(JTA) — The debate on abortion access, which for years has polarized the predominantly Catholic nation of Poland, is now dividing the country’s Jews as well.
A high court ruling last month severely restricting access to abortions in what was already among Europe’s least pro-choice countries has prompted a major protest movement in Poland. The backlash has taken aim squarely at the right-wing Law and Justice party, which critics say has eroded the independence of the judiciary in the pursuit of conservative policies. All but one of the 15 justices of the Constitutional Tribunal which issued the Oct. 22 ruling were appointed by the party.
The fact that protesters vandalized several churches — a rare occurrence in Poland — has inflamed tensions even further.
Among Polish Jews, the protests have trained a spotlight on long-simmering ideological rifts within the community that have repeatedly spilled into public view since Law and Justice first rose to power in 2014.
The latest flare-up was touched off by a statement endorsing the protests by the Religious Jewish Community of Warsaw, a nonprofit organization with a multidenominational membership that claims to represent the interests of Jews in the city, home to the majority of the 7,000 Poles who self-identify as Jews.
In the first statement on abortion ever issued by a Polish Jewish communal organization, the group said it understands the anger of Polish women facing the loss of their right to make independent decisions about their their health.
“It is sad and painful that today women and men who support them are forced to defend their rights on the streets of Warsaw and all over Poland amid the coronavirus pandemic, which is dangerous for their health and life,” the group said in a statement Tuesday. “We agree with the protesters that women have the right to decide for themselves and live with dignity.”
The statement prompted a retort from Rabbi Mayer Stambler, an emissary of the Orthodox Chabad-Lubavtich Hasidic movement, who asserted that the Warsaw community’s position was neither a consensus among Polish Jews nor in agreement with Jewish principles.
“The Torah sanctifies life, which means we cannot take lightly the taking of the life of a fetus, who holds the potential of decades of human life,” Stambler said in a statement. Aborting a fetus, if not performed to save the mother’s life, could be tantamount to murder — a view, he said that “has been the position of the rabbis of Poland throughout history and is the position of anyone who cares about the authentic Jewish tradition.”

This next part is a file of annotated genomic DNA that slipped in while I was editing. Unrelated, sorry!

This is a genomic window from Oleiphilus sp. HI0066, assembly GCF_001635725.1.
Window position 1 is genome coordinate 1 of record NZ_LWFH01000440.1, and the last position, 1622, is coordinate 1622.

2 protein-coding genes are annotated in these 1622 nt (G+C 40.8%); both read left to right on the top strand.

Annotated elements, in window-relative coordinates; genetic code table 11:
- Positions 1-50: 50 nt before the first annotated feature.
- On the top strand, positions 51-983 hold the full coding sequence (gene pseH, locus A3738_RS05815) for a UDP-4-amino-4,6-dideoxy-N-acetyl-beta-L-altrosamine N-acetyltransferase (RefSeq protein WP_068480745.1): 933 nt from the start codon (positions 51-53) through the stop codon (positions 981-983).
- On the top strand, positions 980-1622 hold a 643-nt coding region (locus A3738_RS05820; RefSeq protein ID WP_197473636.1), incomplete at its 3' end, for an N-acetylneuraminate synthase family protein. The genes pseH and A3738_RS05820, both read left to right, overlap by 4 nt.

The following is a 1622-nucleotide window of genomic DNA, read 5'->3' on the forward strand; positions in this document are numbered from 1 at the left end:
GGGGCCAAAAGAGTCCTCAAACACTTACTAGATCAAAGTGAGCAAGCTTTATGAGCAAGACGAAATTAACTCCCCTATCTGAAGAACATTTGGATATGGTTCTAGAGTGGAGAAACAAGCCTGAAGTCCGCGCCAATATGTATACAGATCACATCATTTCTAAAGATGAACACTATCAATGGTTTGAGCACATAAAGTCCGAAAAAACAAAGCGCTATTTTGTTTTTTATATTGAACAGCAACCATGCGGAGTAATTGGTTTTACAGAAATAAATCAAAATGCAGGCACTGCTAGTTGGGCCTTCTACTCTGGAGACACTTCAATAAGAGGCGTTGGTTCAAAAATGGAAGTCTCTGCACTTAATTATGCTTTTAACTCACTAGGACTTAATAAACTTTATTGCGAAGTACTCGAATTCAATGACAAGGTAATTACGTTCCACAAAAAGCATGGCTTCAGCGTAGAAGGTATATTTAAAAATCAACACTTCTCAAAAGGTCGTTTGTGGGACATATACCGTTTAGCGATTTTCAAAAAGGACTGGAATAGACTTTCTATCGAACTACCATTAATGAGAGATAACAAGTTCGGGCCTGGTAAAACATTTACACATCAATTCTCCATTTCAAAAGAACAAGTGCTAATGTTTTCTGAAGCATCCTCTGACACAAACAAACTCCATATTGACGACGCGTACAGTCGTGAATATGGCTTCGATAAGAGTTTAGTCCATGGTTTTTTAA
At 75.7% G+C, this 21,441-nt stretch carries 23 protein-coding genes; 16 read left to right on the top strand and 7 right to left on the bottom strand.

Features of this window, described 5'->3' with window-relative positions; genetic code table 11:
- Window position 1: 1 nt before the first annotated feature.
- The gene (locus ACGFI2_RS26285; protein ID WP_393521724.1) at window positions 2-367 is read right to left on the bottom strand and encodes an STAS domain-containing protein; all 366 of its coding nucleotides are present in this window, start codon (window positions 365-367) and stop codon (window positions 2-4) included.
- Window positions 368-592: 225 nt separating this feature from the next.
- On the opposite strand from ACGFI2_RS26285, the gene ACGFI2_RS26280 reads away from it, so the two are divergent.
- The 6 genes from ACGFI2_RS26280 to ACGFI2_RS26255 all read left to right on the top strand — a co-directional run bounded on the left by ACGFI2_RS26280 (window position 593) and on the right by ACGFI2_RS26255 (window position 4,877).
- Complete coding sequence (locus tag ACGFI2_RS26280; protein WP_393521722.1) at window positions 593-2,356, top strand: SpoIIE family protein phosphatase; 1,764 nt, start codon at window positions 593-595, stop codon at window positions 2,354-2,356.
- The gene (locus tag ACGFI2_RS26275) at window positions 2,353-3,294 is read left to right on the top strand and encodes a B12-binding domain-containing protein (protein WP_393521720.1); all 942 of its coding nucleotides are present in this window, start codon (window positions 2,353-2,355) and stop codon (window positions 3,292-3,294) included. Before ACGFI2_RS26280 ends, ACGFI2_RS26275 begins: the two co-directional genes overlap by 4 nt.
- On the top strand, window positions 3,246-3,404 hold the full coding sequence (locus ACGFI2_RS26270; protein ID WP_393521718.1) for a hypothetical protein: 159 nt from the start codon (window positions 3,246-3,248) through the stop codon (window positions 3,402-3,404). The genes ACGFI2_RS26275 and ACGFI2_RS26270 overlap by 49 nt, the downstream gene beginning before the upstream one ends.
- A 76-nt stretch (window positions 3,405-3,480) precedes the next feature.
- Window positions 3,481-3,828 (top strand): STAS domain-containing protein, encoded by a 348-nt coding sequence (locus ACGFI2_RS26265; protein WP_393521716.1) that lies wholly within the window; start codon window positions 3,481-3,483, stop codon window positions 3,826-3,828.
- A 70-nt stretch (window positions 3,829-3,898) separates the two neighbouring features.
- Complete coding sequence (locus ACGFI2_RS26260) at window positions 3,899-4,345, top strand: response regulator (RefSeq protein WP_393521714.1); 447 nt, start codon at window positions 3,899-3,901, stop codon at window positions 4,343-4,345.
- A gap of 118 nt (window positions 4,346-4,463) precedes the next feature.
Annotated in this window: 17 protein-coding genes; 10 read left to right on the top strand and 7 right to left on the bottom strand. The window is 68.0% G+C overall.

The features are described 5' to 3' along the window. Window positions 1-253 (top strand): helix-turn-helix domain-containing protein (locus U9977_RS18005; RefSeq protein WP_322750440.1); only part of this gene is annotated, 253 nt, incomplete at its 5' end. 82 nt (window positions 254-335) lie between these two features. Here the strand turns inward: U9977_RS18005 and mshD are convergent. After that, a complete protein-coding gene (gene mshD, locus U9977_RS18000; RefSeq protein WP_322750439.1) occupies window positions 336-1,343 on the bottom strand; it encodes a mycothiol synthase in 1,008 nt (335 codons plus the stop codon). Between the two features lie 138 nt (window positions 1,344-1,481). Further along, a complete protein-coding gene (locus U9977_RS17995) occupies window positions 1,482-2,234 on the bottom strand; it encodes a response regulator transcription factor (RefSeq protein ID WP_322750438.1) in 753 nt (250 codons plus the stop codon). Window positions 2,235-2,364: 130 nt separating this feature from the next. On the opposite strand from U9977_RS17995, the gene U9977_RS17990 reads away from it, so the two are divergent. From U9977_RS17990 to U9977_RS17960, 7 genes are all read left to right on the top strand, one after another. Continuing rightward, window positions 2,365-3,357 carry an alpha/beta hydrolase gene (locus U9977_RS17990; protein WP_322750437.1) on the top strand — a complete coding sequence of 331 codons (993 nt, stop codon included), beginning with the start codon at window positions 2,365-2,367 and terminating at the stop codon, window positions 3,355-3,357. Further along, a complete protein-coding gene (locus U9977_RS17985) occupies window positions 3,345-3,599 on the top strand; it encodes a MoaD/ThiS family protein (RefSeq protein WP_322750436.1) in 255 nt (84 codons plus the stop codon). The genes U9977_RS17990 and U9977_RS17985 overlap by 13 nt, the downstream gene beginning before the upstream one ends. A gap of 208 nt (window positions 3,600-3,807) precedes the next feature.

Stambler added that he hopes “the Polish government gives financial assistance to women who step back from carrying out an abortion so that they may raise their children more comfortably.”
The split is just the latest in a series of disagreements that have divided the more progressive leadership of the Jewish community from its Orthodox members and hampered the community’s ability to speak in one voice — even on the issue of anti-Semitism, which some claim Law and Justice has inflamed.
In 2017, the Jewish Community of Warsaw wrote to Jaroslaw Kaczynski, a co-founder of Law and Justice, warning that rising anti-Semitism has made Polish Jews “fearful for our security as the situation in our country is becoming more dangerous.” Two weeks later, Kaczynski met with Stambler and other Polish Jews, who had earlier condemned the letter as an attempt to hijack Polish Jewry to settle progressive scores with the government.
A bitter exchange ensued, which was the first time in decades that Polish Jewish groups conducted a public argument along partisan lines. One of the low points came when one communal leader, Sergiusz Kowalski, a president of the Polish branch of B’nai B’rith, publicly accused those who met with Kaczynski of being “court Jews.”
Piotr Kadlcik, a longtime leader of Polish Jewry until his replacement in an election in 2014, said it was unusual for communal leaders to wade into the debate on abortions. It was even more unusual that the Warsaw community’s statement didn’t mention the vandalism of the churches, he added.
Polish Chief Rabbi Michael Schudrich seems to be on the same page as Kadlcik, writing in a recent letter to the heads of the Catholic Church in Poland that he was “deeply concerned over the graffiti drawn on churches and disturbances during prayers.” The letter also said he supports the rights of peaceful protesters to demonstrate and that “as clergy we must try to feel the pain of women and men” who do so.
Schudrich ended the letter with a reference to the divisions underlined by the debate, which seems to apply as much to Polish Jews as it does to the wider society.
“It is our Biblical moral obligation to bring our nation back together by empathizing and loving even those whom we disagree with,” Schudrich wrote.